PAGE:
Any time someone is in an accident or sustains an injury, there is a good chance that they will go into shock. Shock is a medical condition that occurs when the heart does not pump enough blood to the organs and limbs, so the body’s tissues begin to fail from lack of oxygen. The condition is life threatening, and is quite common, so be sure to treat all injury victims for shock. This guide will show you how.
First off, how to diagnose shock. It is important to realize that shock might not set in immediately after an injury, so you want to be sure to treat for shock even in none of the following symptoms appear; even someone who is in shock may not present with these symptoms. You can expect disorientation, fear, dizziness, and a feeling of weakness. The pulse may be rapid and weak, and breathing is often strained, irregular, and sped up. The skin may also become clammy or pale there may be nausea and vomiting.
Any time you are performing first aid in a situation where there is a serious injury involved, the first you want to do is to call for emergency medical care. You can call yourself or get someone else on the scene to call, and if no telephones are available then you should send someone to go find help.
Remember that shock is caused by another injury, so treat any injuries that you can find before proceeding to the next step.
Give the injured person a blanket and dry clothing if needed, and have them lie down. Try to put a pad or another blanket underneath them as well, since the ground will often be colder than the air. Put pillows, blanket, or something else underneath their feet in order to raise them up six to twelve inches, following the old adage: “If face be red, raise the head, if face be pale, raise the tail.”
Once you have done this, give the victim plenty of fluids, keep them warm, and make sure that someone stays by them. Fear and uncertainty will make the condition worse, so make sure that you talk to the injured person and try to reassure them. If possible, engage them in conversation to take their mind off their injuries.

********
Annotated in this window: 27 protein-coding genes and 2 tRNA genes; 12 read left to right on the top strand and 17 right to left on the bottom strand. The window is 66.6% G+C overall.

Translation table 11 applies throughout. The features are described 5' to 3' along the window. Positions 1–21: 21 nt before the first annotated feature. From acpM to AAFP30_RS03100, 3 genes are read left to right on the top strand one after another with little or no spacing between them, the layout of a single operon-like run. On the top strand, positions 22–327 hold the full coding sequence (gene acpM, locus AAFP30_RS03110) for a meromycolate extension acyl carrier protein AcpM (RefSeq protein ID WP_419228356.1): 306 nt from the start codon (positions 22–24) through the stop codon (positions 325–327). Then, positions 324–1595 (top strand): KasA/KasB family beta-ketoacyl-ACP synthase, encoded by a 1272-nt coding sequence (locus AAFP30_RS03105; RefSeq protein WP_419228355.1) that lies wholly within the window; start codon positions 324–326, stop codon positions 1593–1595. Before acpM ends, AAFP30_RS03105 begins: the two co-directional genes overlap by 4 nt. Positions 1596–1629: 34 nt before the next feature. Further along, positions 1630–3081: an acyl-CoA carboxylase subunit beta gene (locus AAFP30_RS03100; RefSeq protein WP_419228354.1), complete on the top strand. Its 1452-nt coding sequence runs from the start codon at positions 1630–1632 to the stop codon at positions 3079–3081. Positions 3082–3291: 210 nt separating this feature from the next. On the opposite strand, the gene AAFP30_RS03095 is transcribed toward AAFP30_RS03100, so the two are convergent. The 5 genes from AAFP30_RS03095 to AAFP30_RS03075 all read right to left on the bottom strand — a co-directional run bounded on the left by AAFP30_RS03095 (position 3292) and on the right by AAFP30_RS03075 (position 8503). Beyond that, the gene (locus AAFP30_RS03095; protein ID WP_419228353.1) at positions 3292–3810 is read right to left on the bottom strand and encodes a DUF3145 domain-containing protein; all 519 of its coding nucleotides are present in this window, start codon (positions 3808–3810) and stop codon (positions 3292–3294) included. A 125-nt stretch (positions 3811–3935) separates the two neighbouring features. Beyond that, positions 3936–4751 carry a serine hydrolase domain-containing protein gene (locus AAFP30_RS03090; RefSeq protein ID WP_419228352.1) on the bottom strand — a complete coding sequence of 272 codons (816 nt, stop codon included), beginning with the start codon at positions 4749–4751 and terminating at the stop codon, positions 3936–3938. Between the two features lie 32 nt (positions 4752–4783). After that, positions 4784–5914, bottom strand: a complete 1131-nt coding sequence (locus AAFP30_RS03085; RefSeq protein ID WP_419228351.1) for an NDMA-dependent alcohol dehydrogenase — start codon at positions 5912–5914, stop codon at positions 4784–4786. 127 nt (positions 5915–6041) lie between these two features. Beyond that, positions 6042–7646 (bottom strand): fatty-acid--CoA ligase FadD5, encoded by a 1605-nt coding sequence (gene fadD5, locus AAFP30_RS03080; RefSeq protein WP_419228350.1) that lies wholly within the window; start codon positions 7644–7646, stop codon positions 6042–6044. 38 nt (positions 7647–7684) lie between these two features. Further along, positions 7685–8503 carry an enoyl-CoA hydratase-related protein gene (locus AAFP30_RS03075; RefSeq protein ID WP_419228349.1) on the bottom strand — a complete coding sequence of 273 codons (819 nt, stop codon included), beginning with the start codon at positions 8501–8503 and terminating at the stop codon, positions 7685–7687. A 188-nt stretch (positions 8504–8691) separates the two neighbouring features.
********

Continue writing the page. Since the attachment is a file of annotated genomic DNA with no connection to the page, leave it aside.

Believe it or not, these simple steps could save someone’s life. Shock is a serious condition, but it is easily treated, so learn this procedure and be confident if you are ever required to perform it.
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Image from page 25 of "On syphilis : constitutional and hereditary, and on syphilitic eruptions" (1852)
Image by Internet Archive Book Images Identifier: 64661500R.nlm.nih.gov Title: On syphilis : constitutional and hereditary, and on syphilitic eruptions Year: 1852 (1850s) Authors: Wilson, Erasmus, Sir, 1809-1884 Subjects: Syphilis Publisher: Philadelphia : Blanchard and Lea Contributing Library: U.S. National Library of Medicine Digitizing Sponsor: Open Knowledge Commons, U.S. National Library of Medicine View Book Page: Book Viewer About This Book: Catalog Entry View All Images: All Images From Book Click here to view book online to see this illustration in context in a browseable online version of this book. Text Appearing Before Image: O O o 9 »# 9 0 6 « « Q I C -, o e ad o a* •*&.»- ! V 6 00 loo W? v Plate 2. Text Appearing After Image: DESCRIPTION OF THE PLATES. PLATE I. EXANTHEMATOUS AND PAPULAR SYPHILITIC ERUPTION. A A. Roseola versicolor vel vulgaris. B. Roseola punctata. C. Roseola orbicularis. D. Roseola annulata. E. A blotch of roseola orbicularis, from which the epiderma has peeled off and forms a white frill around its circumference. The color ofthe blotch is intended to show the true copper-color. F. Roseoloua blotches in process of fading, and passing away as brown- ish stains.G Gr. Lichen syphiliticus corymbosus.H. Lichen syphiliticus disseminatus.I. Lichen syphiliticus confertus.K. Lichen syphiliticus annulatus. The natural color of the eruptions has been adhered to as nearly aspossible in this plate; and in several places, the color of the stains leftby the declining and fading eruption is shown. PLATE II. TUBERCULAR ERUPTIONS. L. Tubercula syphilitica corymbosa. M M. Blotches of tubercula corymbosa assuming a circular and annu-late form; Case 21. N N. Smaller blotches found intermingled with the preced Note About Images Please note that these images are extracted from scanned page images that may have been digitally enhanced for readability - coloration and appearance of these illustrations may not perfectly resemble the original work.
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